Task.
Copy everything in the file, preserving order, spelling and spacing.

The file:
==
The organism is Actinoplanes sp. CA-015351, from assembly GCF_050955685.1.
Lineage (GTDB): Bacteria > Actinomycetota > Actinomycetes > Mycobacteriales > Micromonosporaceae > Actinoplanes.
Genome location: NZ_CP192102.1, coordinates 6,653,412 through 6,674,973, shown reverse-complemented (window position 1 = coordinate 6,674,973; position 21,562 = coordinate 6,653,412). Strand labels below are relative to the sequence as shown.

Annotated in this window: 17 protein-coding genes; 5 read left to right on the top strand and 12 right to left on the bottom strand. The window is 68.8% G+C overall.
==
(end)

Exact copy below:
The organism is Actinoplanes sp. CA-015351, from assembly GCF_050955685.1.
Lineage (GTDB): Bacteria > Actinomycetota > Actinomycetes > Mycobacteriales > Micromonosporaceae > Actinoplanes.
Genome location: NZ_CP192102.1, coordinates 6,653,412 through 6,674,973, shown reverse-complemented (window position 1 = coordinate 6,674,973; position 21,562 = coordinate 6,653,412). Strand labels below are relative to the sequence as shown.

Annotated in this window: 17 protein-coding genes; 5 read left to right on the top strand and 12 right to left on the bottom strand. The window is 68.8% G+C overall.